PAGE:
At a meeting with union leaders last month senior management revealed the depths of their concern about the profitability of Ford of Britain, which has incurred a loss of $2.9bn over the last seven years.
Bob Hill, personnel director, confirmed that market share had dropped below 20 per cent for the first time from a high of 26 per cent in the 1980s.
"While the market for cars and light vehicles has improved during the last year, Ford has been steadily losing share," he told them.
The situation was the same for the European operation, but Mr Hill was at pains to emphasise that it was the UK that was faring "worst of all".
Speaking to representatives of white collar staff, Mr Hill singled out the Escort as the source of most anxiety. Market share of the car - which is made at Halewood, Saarlouis and Cologne - had plummeted from 10.8 to 6 per cent.
The vehicle's lack-lustre performance in the market place was putting a "heavy strain" on Ford Europe, which is thought to be heading for a pounds 1bn loss this year, and was a big contributor to the deficit in Britain.
Ford wants to manufacture its replacement, codenamed the CW170, at one of the plants only. According to the minutes, Mr Hill pointed to the cost involved in "dual and triple sourcing of models across Europe".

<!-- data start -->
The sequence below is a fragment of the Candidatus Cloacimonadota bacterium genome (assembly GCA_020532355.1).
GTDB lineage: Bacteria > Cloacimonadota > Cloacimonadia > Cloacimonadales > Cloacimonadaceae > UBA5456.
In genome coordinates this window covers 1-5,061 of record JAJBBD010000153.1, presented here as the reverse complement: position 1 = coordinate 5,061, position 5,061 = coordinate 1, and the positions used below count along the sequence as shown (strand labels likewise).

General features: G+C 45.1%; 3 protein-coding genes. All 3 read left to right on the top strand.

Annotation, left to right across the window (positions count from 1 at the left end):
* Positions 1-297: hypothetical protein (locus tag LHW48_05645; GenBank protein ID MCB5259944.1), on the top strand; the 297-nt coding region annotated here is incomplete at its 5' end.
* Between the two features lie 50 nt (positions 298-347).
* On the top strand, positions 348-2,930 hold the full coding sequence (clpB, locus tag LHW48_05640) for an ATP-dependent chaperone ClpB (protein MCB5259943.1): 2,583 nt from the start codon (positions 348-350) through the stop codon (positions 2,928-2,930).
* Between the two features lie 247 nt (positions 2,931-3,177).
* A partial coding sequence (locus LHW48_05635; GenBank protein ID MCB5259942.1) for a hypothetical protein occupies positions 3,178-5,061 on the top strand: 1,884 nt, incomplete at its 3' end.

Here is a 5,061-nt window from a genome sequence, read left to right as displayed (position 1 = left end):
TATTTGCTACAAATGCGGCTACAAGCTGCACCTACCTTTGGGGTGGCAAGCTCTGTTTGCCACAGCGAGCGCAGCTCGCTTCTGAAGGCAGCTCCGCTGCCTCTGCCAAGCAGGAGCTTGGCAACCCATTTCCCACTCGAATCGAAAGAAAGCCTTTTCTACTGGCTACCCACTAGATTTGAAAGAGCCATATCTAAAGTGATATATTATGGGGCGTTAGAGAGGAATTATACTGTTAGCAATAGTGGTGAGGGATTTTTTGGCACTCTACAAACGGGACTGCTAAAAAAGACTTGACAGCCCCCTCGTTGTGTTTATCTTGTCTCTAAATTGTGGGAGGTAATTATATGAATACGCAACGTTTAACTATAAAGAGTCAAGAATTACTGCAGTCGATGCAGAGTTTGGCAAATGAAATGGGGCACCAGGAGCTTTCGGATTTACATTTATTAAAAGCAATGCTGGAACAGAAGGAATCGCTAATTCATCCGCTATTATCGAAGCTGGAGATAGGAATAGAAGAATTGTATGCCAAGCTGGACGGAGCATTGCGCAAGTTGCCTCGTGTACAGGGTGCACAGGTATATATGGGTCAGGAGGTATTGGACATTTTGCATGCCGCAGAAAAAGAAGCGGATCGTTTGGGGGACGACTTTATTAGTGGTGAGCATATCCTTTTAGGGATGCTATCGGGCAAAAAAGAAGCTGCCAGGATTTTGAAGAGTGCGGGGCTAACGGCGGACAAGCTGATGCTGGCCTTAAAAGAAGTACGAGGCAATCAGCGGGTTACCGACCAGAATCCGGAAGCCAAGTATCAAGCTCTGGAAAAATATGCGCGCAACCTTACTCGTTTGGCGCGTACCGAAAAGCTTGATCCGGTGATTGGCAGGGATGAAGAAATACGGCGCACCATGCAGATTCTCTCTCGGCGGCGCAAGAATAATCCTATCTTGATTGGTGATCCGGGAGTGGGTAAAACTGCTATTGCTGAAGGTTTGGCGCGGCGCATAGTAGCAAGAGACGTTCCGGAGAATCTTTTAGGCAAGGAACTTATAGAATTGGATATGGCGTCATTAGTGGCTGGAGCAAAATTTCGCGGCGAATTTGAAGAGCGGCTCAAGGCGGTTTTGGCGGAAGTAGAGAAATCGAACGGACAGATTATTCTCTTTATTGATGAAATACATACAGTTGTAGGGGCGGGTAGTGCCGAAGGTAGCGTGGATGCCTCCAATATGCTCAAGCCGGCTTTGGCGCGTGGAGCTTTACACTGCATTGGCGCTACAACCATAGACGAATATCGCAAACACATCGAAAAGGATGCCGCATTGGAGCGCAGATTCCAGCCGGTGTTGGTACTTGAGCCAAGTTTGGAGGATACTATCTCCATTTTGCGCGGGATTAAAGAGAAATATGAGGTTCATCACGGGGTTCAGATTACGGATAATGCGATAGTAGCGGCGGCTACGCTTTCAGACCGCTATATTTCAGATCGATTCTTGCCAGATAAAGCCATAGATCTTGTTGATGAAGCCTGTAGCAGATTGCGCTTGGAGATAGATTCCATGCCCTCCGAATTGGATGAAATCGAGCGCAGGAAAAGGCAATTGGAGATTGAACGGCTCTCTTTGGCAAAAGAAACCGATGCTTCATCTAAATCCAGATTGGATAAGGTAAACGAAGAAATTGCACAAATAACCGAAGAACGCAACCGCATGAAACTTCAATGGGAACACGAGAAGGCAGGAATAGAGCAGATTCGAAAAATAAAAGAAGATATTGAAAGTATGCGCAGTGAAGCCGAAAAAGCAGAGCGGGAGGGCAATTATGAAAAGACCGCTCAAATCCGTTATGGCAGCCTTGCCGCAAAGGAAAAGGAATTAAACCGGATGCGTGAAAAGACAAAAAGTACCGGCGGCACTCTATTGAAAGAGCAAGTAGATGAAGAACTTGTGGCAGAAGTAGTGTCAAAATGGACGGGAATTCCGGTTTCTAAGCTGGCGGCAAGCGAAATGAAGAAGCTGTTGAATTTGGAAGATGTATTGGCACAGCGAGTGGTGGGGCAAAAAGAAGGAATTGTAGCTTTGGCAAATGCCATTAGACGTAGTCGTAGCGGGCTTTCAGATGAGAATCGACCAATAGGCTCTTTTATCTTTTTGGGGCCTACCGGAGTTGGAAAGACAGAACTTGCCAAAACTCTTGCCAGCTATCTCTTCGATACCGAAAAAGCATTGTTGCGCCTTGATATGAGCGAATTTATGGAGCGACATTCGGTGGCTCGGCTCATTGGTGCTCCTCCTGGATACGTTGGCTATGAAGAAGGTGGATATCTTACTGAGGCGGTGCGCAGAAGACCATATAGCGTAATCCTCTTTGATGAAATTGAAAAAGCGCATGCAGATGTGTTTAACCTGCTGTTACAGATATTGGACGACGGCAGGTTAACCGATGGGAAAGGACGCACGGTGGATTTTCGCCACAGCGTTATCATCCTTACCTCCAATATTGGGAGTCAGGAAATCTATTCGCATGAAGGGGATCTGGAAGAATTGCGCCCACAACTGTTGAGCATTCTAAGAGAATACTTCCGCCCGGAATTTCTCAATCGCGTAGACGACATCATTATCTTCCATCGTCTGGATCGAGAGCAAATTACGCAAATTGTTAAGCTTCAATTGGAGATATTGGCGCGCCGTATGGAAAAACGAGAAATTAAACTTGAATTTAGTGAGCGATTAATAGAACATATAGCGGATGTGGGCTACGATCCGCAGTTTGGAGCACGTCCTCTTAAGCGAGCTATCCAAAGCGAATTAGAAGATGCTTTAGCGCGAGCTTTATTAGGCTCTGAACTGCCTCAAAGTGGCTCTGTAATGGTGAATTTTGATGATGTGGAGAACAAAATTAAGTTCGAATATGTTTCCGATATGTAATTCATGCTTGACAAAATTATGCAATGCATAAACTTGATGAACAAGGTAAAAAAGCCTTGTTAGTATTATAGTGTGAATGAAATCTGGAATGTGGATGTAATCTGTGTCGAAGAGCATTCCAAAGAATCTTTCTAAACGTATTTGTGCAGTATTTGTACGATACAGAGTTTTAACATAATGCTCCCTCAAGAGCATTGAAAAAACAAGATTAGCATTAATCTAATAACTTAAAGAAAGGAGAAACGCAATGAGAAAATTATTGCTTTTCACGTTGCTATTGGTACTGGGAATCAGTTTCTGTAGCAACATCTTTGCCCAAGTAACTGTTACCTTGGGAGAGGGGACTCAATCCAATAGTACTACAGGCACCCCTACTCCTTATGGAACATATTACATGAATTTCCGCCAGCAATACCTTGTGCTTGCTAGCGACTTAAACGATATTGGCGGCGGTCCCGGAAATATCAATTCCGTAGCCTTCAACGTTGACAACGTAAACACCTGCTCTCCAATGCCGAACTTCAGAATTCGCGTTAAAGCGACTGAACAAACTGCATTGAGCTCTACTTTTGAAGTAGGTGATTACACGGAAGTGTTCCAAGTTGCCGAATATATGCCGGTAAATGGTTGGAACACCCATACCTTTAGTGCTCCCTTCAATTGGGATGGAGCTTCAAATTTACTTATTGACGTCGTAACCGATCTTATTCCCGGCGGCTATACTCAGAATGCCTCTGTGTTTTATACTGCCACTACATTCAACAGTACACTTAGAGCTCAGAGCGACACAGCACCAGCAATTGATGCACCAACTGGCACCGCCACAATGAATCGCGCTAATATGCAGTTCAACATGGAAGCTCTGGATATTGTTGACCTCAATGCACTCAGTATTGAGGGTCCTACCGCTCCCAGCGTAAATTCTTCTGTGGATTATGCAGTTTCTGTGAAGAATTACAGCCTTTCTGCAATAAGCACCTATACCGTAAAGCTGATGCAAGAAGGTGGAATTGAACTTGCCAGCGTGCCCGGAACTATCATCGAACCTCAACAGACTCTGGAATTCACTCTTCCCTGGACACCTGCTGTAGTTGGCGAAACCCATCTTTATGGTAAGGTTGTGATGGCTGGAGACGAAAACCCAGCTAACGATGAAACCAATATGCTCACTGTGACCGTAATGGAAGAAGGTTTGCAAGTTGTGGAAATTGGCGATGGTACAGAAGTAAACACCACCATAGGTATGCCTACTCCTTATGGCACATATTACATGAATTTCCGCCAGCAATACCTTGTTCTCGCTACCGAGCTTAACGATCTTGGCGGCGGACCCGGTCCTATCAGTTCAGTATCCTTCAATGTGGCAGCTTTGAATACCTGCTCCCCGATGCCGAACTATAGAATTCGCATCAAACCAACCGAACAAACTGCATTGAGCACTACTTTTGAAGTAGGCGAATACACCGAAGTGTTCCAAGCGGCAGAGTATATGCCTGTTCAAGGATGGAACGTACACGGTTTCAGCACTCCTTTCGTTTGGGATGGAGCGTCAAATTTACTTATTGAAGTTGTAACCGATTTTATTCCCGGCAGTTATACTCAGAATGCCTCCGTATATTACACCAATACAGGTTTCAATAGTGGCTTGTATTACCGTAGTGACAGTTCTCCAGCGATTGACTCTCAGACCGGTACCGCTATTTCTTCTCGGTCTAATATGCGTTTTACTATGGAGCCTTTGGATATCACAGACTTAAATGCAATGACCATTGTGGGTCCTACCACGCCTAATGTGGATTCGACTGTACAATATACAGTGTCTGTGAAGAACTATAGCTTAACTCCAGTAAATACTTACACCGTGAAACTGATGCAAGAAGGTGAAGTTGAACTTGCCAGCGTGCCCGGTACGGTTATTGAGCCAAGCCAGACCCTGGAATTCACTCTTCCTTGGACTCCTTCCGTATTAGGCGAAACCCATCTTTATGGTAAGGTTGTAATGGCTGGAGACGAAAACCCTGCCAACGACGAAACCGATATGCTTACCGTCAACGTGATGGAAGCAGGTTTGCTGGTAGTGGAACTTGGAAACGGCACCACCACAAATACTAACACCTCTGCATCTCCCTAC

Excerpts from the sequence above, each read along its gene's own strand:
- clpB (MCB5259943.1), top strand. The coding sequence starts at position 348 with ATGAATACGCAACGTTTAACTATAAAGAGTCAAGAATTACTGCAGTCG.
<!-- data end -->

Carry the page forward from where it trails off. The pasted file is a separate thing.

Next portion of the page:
Mr Hill was said to be "not optimistic" about the future of the company but said that he would be fighting "as hard as anyone" to ensure that the CW170 was built at Halewood. A decision on the new Escort will be made late in January or early February, the minutes reveal.
Ford's personnel director gave a number of reasons for Ford's poor performance. There were "too many suppliers chasing too few customers" and there was "global overcapacity" of nearly 20 million vehicles and rising.
The company's fixed costs were also higher than their competitors, particularly in product design. "Flattening of prices in the market have all but removed any profitability from cars and light vehicles," he said.
At the meeting, union leaders reminded Mr Hill that despite his pessimistic prognosis, they would not tolerate any compulsory redundancies.
Tony Woodley, national officer of the Transport and General Workers' Union, which represents most of the manual workers at Ford, thought it unlikely that management would take the manufacture of the Escort away from Halewood.
He commented: "It would be politically and industrially unacceptable if they manufactured the Escort replacement elsewhere."Reuse content